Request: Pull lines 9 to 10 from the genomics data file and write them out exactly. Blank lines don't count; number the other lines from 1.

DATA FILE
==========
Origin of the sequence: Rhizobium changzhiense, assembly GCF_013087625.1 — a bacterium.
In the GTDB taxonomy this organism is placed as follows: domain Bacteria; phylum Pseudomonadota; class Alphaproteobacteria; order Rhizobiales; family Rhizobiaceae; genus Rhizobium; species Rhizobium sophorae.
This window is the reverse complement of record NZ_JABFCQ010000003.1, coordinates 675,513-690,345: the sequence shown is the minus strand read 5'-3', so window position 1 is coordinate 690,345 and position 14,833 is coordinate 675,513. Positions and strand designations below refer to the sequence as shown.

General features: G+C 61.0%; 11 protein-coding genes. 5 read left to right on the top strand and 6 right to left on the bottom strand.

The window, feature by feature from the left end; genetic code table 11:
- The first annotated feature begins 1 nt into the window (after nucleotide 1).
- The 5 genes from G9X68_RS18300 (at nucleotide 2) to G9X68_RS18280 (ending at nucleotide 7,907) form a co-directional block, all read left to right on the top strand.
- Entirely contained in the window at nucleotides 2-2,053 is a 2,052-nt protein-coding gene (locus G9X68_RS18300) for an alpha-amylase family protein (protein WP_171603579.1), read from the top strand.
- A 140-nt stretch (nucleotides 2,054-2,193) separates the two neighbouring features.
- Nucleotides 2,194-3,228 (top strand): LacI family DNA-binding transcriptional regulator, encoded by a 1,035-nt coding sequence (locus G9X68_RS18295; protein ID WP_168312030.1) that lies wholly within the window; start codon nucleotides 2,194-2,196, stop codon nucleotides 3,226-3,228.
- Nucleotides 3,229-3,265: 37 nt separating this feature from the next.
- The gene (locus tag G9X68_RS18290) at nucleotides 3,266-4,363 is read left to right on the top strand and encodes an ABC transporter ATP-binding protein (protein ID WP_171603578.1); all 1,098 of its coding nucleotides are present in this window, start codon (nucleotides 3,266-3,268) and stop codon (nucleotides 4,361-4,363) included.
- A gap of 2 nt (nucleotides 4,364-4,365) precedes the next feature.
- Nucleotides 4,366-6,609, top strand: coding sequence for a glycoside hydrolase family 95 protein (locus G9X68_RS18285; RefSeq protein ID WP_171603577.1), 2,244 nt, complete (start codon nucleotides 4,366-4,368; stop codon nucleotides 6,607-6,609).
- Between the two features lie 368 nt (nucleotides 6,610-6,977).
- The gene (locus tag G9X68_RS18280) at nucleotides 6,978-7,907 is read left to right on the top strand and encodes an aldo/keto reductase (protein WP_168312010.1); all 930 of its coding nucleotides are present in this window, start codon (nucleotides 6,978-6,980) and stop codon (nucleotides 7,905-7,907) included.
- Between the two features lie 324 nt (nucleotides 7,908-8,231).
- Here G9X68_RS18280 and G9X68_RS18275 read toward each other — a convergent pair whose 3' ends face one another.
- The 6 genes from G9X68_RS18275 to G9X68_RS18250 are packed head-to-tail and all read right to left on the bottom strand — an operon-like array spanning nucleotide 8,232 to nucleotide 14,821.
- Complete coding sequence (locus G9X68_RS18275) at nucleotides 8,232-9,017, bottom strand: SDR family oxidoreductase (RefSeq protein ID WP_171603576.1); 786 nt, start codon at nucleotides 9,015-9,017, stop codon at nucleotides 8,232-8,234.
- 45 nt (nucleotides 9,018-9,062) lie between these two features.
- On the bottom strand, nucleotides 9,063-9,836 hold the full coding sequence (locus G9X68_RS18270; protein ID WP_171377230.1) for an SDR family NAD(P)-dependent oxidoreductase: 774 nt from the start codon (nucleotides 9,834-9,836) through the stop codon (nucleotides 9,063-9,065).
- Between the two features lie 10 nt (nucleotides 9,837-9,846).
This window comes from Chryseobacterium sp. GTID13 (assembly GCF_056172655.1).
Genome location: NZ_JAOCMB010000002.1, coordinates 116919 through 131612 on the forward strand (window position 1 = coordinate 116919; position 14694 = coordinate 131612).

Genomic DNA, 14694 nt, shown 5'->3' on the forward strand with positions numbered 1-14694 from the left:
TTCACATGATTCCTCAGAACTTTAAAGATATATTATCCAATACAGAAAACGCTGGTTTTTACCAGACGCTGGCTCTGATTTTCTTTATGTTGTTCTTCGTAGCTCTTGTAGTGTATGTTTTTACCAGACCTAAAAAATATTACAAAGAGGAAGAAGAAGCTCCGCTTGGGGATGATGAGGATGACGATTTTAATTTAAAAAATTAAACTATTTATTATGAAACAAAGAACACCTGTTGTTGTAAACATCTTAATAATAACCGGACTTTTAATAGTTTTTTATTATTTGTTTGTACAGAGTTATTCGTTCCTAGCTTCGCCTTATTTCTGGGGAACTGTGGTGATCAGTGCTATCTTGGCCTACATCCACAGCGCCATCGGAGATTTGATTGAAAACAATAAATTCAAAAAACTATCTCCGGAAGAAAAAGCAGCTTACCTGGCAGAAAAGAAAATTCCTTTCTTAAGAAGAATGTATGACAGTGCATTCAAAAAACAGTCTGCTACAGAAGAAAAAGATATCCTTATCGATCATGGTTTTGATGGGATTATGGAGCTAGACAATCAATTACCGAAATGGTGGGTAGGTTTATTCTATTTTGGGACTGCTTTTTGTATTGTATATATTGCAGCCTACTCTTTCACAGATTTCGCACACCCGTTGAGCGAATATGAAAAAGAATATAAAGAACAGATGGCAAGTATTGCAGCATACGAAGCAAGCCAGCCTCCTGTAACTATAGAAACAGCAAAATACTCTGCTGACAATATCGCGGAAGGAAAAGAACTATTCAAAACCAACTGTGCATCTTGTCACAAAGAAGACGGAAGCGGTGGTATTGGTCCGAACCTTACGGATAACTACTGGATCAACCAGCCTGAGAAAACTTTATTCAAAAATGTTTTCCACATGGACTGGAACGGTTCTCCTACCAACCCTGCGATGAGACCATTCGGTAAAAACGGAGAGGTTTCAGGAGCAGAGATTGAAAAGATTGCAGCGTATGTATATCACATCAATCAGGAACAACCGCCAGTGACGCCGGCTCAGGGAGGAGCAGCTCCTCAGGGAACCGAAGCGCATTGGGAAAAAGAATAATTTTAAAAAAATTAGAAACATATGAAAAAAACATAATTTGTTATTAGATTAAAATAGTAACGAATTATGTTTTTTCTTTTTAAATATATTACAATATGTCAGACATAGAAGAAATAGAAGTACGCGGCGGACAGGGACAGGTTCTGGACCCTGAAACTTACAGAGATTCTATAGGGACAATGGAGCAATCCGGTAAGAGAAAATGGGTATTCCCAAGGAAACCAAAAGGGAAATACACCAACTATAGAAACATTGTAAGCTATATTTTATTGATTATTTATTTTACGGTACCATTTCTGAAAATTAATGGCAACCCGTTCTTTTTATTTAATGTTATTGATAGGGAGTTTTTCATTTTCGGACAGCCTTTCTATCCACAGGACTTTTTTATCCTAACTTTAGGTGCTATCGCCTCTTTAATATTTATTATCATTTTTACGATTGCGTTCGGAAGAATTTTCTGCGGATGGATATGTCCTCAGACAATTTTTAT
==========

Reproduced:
- A 140-nt stretch (nucleotides 2,054-2,193) separates the two neighbouring features.
- Nucleotides 2,194-3,228 (top strand): LacI family DNA-binding transcriptional regulator, encoded by a 1,035-nt coding sequence (locus G9X68_RS18295; protein ID WP_168312030.1) that lies wholly within the window; start codon nucleotides 2,194-2,196, stop codon nucleotides 3,226-3,228.